Re: Class C malls - definition Class A,B & C malls
Class "C" malls are those that are struggling and at risk of becoming a dead mall. There may be sections of vacant tenants, an anchor vacant, and are generally seen as a negative draw for the region. Expect stuff like cheap jewelry/nail salons, dry cleaners, cell phone repair, and Burlington Coat Factory. Crime can be a problem, and the furnishings are generally in need of repair. But if crime isn't too bad, there are usually "alternative" tenants such as offices, community centers, healthcare clinics, and even laser tag outlets
Class "B" malls are sort of the blue-collar version of the Class "A" mall, typically just anchored with Sears, JC Penney, and a Macy's, but with the Macy's lacking the quality stuff sold at the "A" malls. A dollar store is usually featured, but you'll still have stuff like Foot Locker, Radio Shack and perhaps a Victoria's Secret. Income returns are generally a mixed bag. There may be a few vacancies for some of the tenants, but only a few and all anchor spaces are open. An alternative tenant or two is possible as described under Class "C".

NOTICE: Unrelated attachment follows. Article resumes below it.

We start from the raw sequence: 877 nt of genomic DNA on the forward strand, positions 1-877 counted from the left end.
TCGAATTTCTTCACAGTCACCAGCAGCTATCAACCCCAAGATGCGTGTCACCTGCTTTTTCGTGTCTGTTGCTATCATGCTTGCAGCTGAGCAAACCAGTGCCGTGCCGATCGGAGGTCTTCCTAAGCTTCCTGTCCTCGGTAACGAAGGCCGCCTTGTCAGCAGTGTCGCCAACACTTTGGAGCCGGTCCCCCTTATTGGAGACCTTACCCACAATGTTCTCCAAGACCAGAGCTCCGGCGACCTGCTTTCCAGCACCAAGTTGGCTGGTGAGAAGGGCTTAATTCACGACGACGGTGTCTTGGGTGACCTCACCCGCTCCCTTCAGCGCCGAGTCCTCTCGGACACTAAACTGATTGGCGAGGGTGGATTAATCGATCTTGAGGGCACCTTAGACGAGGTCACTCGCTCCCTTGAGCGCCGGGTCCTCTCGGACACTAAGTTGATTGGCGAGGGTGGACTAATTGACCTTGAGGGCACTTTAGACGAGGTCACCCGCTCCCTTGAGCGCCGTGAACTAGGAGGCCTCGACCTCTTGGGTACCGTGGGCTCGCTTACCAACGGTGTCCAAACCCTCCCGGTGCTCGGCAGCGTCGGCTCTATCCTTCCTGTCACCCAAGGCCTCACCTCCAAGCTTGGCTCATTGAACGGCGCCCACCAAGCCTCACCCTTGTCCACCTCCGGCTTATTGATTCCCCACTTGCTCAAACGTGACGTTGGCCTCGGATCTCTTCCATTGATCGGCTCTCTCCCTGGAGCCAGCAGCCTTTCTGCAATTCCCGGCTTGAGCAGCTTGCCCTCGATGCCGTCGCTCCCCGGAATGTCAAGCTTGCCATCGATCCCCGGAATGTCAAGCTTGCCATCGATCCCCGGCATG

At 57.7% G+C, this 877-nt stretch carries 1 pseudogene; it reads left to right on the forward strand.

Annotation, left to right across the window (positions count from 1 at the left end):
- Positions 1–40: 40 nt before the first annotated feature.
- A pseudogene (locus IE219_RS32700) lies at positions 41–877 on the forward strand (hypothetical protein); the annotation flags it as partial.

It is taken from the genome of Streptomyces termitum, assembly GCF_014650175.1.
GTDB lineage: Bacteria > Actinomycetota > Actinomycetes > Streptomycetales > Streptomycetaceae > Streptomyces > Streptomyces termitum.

Class "A" malls generally gross the most profitable returns and have a good number of quality retailers in them, typically at least one upscale department store and good tenants such as an Apple store, and are viewed as a positive draw for the region. There are some quality food options with a nice diversity and even some adjacent sit-in places. There is usually a good selection of entertainment options, from cinemas to play areas to some community events.